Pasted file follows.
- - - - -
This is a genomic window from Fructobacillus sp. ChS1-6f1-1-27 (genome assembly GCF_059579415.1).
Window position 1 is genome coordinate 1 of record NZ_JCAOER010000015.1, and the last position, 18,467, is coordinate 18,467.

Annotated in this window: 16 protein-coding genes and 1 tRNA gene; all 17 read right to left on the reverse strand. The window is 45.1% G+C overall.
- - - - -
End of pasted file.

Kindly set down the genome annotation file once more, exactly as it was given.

This is a genomic window from Fructobacillus sp. ChS1-6f1-1-27 (genome assembly GCF_059579415.1).
Window position 1 is genome coordinate 1 of record NZ_JCAOER010000015.1, and the last position, 18,467, is coordinate 18,467.

Annotated in this window: 16 protein-coding genes and 1 tRNA gene; all 17 read right to left on the reverse strand. The window is 45.1% G+C overall.